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A widespread misconception about the Trinity Study is that people believe that they will withdraw 4% of the current portfolio. If the portfolio is worth 1’000’000 USD this year, they can withdraw 4% of it, 40’000 USD.

But in reality, the withdrawal is based on the initial portfolio at the time of retirement. If you start with 800’000 USD, you can withdraw 32’000 USD of it. And then, you adjust the withdrawal every year for inflation. During the first year, this is the same thing, but these two methods are widely different in the following years.

But what would happen if you were to withdraw based on your current portfolio and not the initial portfolio? Let’s find out!

## Withdraw from current portfolio

I will assume you are familiar with the Trinity Study and how to retire based on your portfolio. Otherwise, you should read the previous article and come back here.

The basic idea of the Trinity Study is that if you withdraw X% (X being your withdrawal rate) of your initial portfolio, every year, you should be able to sustain your lifestyle for a long time (30 years in the original study). The withdrawal is set once and then only adjusted for inflation. It means that you need to know in advance how much you will spend in retirement.

Many people believe they can withdraw X% of the current portfolio, not of the initial portfolio. So, if the portfolio is 1’000’000 in the first year, they can withdraw 40’000. And if the portfolio is worth 1’100’000 in the second year, they can withdraw 44’000.

Even though this is not what the Trinity Study or the 4 percent rule is about, I think it is important to see what would happen if we do simulations when we withdraw based on the current portfolio instead.

## Simulations

I will run simulations based on the Trinity Study with different withdrawal rates. The only thing I do differently is that the withdrawal amounts will be based on the current portfolio, not the initial portfolio.

For this, I use data from the U.S. Stock market from 1871 to 2020. I use different portfolios with stocks and treasury bonds. In all my simulations, I assume a TER of 0.1% per year.

I am using my tool to do these simulations. If you are interested in the tool and the data, you can look at my Updated Trinity Study article.

The output of the simulation is the success rate. Success is defined as not running out of money before the end of the simulation. A simulation ending with 1 CHF is a success. And the success rate is the percentage of successful simulations in the set of simulations.

## Retirement of 30 years

Let’s directly start our simulations with a retirement of 30 years. This is a reasonable time frame for some retirement already. So, here are the results if you base your withdrawals on your current portfolio instead of the initial one:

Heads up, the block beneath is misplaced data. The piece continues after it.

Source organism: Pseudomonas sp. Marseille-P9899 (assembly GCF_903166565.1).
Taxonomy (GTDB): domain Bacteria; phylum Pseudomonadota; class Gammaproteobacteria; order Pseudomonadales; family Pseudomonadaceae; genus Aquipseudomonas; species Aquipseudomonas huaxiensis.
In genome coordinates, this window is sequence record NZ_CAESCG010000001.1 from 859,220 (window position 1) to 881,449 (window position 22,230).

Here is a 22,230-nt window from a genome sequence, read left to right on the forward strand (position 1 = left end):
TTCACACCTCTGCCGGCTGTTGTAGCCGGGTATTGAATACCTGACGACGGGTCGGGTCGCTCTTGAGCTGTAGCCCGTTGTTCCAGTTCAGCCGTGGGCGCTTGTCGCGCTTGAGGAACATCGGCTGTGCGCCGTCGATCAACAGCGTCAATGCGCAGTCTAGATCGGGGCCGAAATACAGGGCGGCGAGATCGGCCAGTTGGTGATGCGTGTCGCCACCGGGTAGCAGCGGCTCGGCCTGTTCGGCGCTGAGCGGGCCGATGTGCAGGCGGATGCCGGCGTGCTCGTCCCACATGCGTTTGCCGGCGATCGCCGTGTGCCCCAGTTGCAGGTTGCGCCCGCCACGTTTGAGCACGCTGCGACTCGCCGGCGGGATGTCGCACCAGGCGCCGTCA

As you can see, all the portfolios have a 100% chance of success! Even with a 6% withdrawal rate! This is significantly better than with the standard rule of the Trinity Study!

Does that mean that we just found an awesome way to sustain our lifestyle while withdrawing more money with a higher chance of success? No!

If you think about it, as long as you are withdrawing a percentage of your current portfolio, it can never reach zero. For instance, with a 4% withdrawal rate, even 100 USD can sustain for almost ever. You can withdraw 4 USD in the first year, then 3.84 USD, then 3.68 USD, and so on. At some point, you may reach zero since you will not be able to split a cent.

The main problem with this simulation is that it supposes that we can live from any amount of money, including 1 cent. If you could live on 1 cent a year, you would not need to rely on the Trinity Study to retire.

So, we need to introduce a minimum of money that we need to live. This will be the bare minimum to survive. It can be lower than your current planned expenses on retirement, but it still needs to be reasonable (because you will need to stick to it).

## Retirement of 30 years with a minimum

Let’s rerun our simulation by introducing a minimum into the system. However, we still have to choose a minimum. What makes sense is to use a percentage of the original portfolio as the minimum for the simulation. So, if you use 4% and have a 1’000’000 CHF portfolio, your minimum will be 40’000 CHF to spend in any given year.

So, let’s see the results with withdrawals from the current portfolio and a minimum of 4%:

This time there is a little variation. But the performance is still excellent, significantly better than using a 4% withdrawal rule. So, can you withdraw 6% of your portfolio every year with a minimum of 4% of your initial portfolio?

Well, not really. There is still one important piece missing: inflation!

## Bringing back inflation

Having a minimum is necessary for this method, but then we need to account for inflation. After 30 years, it is unlikely that the minimum is still relevant. We only adjust the minimum for inflation, not the withdrawals, based on the withdrawal rate and current value.

So, let’s see the results when we adjust the minimum for inflation, month after month, using Consumer Price Index (CPI) data from the United States:

We can see that the results are already significantly more interesting. And we can also see that portfolios with less than 40% of stocks are not performing well. So, let’s start by removing these portfolios:

We can already see better the different portfolios now. We can observe a few things on this graph.

First, there is a flat line between 3% and 4%. This is logical since the minimum we are withdrawing is 4% per year. So, we cannot be better than 4%. We will see later what happens when accounting for a minimum of 3%.